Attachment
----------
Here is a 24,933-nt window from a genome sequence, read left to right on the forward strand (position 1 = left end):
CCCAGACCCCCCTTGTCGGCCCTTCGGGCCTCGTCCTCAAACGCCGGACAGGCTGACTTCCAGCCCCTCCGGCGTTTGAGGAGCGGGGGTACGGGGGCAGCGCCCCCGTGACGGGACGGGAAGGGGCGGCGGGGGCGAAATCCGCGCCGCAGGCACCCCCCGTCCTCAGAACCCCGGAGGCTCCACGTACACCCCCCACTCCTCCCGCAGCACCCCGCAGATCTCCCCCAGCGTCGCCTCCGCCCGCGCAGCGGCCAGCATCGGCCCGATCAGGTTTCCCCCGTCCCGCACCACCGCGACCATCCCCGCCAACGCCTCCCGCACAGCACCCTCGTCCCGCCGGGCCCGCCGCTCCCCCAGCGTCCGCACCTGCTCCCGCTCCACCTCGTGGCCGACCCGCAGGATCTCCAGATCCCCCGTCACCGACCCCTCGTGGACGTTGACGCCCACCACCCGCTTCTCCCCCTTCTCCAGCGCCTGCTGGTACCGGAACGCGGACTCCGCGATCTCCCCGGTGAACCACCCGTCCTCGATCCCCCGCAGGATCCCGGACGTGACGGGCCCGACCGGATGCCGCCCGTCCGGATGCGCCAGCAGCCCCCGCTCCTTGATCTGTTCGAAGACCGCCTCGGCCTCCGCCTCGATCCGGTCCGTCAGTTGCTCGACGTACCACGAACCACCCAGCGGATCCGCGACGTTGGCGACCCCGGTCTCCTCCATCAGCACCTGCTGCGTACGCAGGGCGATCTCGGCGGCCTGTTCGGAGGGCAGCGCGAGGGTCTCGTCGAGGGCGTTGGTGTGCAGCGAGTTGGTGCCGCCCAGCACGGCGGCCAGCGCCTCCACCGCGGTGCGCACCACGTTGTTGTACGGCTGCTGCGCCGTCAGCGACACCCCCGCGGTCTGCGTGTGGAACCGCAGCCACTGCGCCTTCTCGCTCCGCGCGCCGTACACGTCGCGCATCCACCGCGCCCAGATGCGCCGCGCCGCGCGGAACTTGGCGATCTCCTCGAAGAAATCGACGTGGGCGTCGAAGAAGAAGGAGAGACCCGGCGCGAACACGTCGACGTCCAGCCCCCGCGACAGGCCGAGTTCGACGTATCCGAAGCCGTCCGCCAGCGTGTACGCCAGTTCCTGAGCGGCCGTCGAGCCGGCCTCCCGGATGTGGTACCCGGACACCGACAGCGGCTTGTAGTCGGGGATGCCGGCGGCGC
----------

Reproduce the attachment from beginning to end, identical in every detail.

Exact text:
Here is a 24,933-nt window from a genome sequence, read left to right on the forward strand (position 1 = left end):
CCCAGACCCCCCTTGTCGGCCCTTCGGGCCTCGTCCTCAAACGCCGGACAGGCTGACTTCCAGCCCCTCCGGCGTTTGAGGAGCGGGGGTACGGGGGCAGCGCCCCCGTGACGGGACGGGAAGGGGCGGCGGGGGCGAAATCCGCGCCGCAGGCACCCCCCGTCCTCAGAACCCCGGAGGCTCCACGTACACCCCCCACTCCTCCCGCAGCACCCCGCAGATCTCCCCCAGCGTCGCCTCCGCCCGCGCAGCGGCCAGCATCGGCCCGATCAGGTTTCCCCCGTCCCGCACCACCGCGACCATCCCCGCCAACGCCTCCCGCACAGCACCCTCGTCCCGCCGGGCCCGCCGCTCCCCCAGCGTCCGCACCTGCTCCCGCTCCACCTCGTGGCCGACCCGCAGGATCTCCAGATCCCCCGTCACCGACCCCTCGTGGACGTTGACGCCCACCACCCGCTTCTCCCCCTTCTCCAGCGCCTGCTGGTACCGGAACGCGGACTCCGCGATCTCCCCGGTGAACCACCCGTCCTCGATCCCCCGCAGGATCCCGGACGTGACGGGCCCGACCGGATGCCGCCCGTCCGGATGCGCCAGCAGCCCCCGCTCCTTGATCTGTTCGAAGACCGCCTCGGCCTCCGCCTCGATCCGGTCCGTCAGTTGCTCGACGTACCACGAACCACCCAGCGGATCCGCGACGTTGGCGACCCCGGTCTCCTCCATCAGCACCTGCTGCGTACGCAGGGCGATCTCGGCGGCCTGTTCGGAGGGCAGCGCGAGGGTCTCGTCGAGGGCGTTGGTGTGCAGCGAGTTGGTGCCGCCCAGCACGGCGGCCAGCGCCTCCACCGCGGTGCGCACCACGTTGTTGTACGGCTGCTGCGCCGTCAGCGACACCCCCGCGGTCTGCGTGTGGAACCGCAGCCACTGCGCCTTCTCGCTCCGCGCGCCGTACACGTCGCGCATCCACCGCGCCCAGATGCGCCGCGCCGCGCGGAACTTGGCGATCTCCTCGAAGAAATCGACGTGGGCGTCGAAGAAGAAGGAGAGACCCGGCGCGAACACGTCGACGTCCAGCCCCCGCGACAGGCCGAGTTCGACGTATCCGAAGCCGTCCGCCAGCGTGTACGCCAGTTCCTGAGCGGCCGTCGAGCCGGCCTCCCGGATGTGGTACCCGGACACCGACAGCGGCTTGTAGTCGGGGATGCCGGCGGCGC